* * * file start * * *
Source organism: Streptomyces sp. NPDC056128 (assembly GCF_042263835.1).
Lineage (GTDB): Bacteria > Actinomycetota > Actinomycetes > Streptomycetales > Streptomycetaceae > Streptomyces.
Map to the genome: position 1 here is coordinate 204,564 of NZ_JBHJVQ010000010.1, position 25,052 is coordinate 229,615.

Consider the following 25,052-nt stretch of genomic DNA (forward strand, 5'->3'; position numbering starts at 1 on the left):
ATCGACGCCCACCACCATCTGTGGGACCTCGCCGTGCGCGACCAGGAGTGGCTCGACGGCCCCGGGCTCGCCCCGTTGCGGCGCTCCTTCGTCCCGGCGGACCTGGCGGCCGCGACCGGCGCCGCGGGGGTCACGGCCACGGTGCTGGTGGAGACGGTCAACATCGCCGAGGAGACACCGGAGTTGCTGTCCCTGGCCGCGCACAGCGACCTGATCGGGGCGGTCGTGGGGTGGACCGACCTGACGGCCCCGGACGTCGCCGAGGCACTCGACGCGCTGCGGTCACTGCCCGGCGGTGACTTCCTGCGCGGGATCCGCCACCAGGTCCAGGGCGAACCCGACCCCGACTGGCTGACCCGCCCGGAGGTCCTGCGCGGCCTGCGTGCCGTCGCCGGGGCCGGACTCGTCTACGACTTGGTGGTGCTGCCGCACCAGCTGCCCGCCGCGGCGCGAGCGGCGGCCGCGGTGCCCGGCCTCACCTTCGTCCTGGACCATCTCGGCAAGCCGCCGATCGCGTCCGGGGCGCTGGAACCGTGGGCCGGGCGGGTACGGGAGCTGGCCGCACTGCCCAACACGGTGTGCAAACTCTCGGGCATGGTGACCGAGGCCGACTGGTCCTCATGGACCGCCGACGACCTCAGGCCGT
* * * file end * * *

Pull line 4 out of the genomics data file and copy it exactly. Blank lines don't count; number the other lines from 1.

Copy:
Consider the following 25,052-nt stretch of genomic DNA (forward strand, 5'->3'; position numbering starts at 1 on the left):